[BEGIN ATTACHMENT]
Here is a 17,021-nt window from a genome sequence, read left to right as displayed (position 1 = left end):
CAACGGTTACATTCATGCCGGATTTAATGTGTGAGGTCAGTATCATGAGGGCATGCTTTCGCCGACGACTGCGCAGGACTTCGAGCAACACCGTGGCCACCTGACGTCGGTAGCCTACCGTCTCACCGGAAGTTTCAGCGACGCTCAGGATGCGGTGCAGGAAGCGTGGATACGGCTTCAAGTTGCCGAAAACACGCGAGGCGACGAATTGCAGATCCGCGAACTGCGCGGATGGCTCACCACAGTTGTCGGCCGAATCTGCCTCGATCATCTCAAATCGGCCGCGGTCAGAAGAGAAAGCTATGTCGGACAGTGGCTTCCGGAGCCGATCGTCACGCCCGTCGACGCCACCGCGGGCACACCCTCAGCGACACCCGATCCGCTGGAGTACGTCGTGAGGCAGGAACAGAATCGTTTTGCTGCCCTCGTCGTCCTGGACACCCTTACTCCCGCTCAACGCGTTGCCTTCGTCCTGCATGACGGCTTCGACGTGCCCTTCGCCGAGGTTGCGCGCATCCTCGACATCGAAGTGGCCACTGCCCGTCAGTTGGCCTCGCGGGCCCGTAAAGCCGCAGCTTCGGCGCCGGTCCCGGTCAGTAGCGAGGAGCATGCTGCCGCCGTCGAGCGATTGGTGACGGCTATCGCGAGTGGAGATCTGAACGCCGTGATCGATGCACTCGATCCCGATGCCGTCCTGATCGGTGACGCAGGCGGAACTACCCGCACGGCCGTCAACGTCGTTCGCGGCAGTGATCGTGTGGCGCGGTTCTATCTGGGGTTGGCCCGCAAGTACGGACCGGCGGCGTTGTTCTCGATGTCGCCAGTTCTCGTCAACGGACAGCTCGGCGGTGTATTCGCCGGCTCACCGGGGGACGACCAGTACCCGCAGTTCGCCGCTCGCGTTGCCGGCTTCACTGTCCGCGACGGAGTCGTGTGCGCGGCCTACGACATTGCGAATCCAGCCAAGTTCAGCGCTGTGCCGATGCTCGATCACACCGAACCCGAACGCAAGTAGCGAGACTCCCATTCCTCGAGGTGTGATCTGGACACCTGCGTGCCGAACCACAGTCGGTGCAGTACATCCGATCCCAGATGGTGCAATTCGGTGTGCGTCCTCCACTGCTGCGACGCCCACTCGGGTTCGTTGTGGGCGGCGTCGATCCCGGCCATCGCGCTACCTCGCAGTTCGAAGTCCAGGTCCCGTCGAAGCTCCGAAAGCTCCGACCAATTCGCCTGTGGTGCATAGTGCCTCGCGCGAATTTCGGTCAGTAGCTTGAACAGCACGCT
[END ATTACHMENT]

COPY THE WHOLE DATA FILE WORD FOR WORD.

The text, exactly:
Here is a 17,021-nt window from a genome sequence, read left to right as displayed (position 1 = left end):
CAACGGTTACATTCATGCCGGATTTAATGTGTGAGGTCAGTATCATGAGGGCATGCTTTCGCCGACGACTGCGCAGGACTTCGAGCAACACCGTGGCCACCTGACGTCGGTAGCCTACCGTCTCACCGGAAGTTTCAGCGACGCTCAGGATGCGGTGCAGGAAGCGTGGATACGGCTTCAAGTTGCCGAAAACACGCGAGGCGACGAATTGCAGATCCGCGAACTGCGCGGATGGCTCACCACAGTTGTCGGCCGAATCTGCCTCGATCATCTCAAATCGGCCGCGGTCAGAAGAGAAAGCTATGTCGGACAGTGGCTTCCGGAGCCGATCGTCACGCCCGTCGACGCCACCGCGGGCACACCCTCAGCGACACCCGATCCGCTGGAGTACGTCGTGAGGCAGGAACAGAATCGTTTTGCTGCCCTCGTCGTCCTGGACACCCTTACTCCCGCTCAACGCGTTGCCTTCGTCCTGCATGACGGCTTCGACGTGCCCTTCGCCGAGGTTGCGCGCATCCTCGACATCGAAGTGGCCACTGCCCGTCAGTTGGCCTCGCGGGCCCGTAAAGCCGCAGCTTCGGCGCCGGTCCCGGTCAGTAGCGAGGAGCATGCTGCCGCCGTCGAGCGATTGGTGACGGCTATCGCGAGTGGAGATCTGAACGCCGTGATCGATGCACTCGATCCCGATGCCGTCCTGATCGGTGACGCAGGCGGAACTACCCGCACGGCCGTCAACGTCGTTCGCGGCAGTGATCGTGTGGCGCGGTTCTATCTGGGGTTGGCCCGCAAGTACGGACCGGCGGCGTTGTTCTCGATGTCGCCAGTTCTCGTCAACGGACAGCTCGGCGGTGTATTCGCCGGCTCACCGGGGGACGACCAGTACCCGCAGTTCGCCGCTCGCGTTGCCGGCTTCACTGTCCGCGACGGAGTCGTGTGCGCGGCCTACGACATTGCGAATCCAGCCAAGTTCAGCGCTGTGCCGATGCTCGATCACACCGAACCCGAACGCAAGTAGCGAGACTCCCATTCCTCGAGGTGTGATCTGGACACCTGCGTGCCGAACCACAGTCGGTGCAGTACATCCGATCCCAGATGGTGCAATTCGGTGTGCGTCCTCCACTGCTGCGACGCCCACTCGGGTTCGTTGTGGGCGGCGTCGATCCCGGCCATCGCGCTACCTCGCAGTTCGAAGTCCAGGTCCCGTCGAAGCTCCGAAAGCTCCGACCAATTCGCCTGTGGTGCATAGTGCCTCGCGCGAATTTCGGTCAGTAGCTTGAACAGCACGCT